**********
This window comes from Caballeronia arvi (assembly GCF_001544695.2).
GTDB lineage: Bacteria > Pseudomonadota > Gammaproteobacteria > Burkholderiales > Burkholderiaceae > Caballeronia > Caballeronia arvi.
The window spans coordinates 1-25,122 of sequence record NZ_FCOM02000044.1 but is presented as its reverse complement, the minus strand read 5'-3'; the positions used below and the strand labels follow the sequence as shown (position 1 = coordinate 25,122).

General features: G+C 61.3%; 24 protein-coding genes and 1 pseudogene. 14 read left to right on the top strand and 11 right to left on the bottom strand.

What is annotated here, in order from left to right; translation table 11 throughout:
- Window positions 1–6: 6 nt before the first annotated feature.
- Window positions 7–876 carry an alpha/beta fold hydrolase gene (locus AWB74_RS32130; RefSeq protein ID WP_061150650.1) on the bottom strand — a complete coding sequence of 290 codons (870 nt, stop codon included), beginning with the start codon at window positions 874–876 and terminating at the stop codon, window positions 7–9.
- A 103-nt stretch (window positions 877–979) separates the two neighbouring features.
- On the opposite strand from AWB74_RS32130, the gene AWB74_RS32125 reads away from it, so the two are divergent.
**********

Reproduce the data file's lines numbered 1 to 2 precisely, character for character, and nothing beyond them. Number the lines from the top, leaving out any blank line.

This window comes from Caballeronia arvi (assembly GCF_001544695.2).
GTDB lineage: Bacteria > Pseudomonadota > Gammaproteobacteria > Burkholderiales > Burkholderiaceae > Caballeronia > Caballeronia arvi.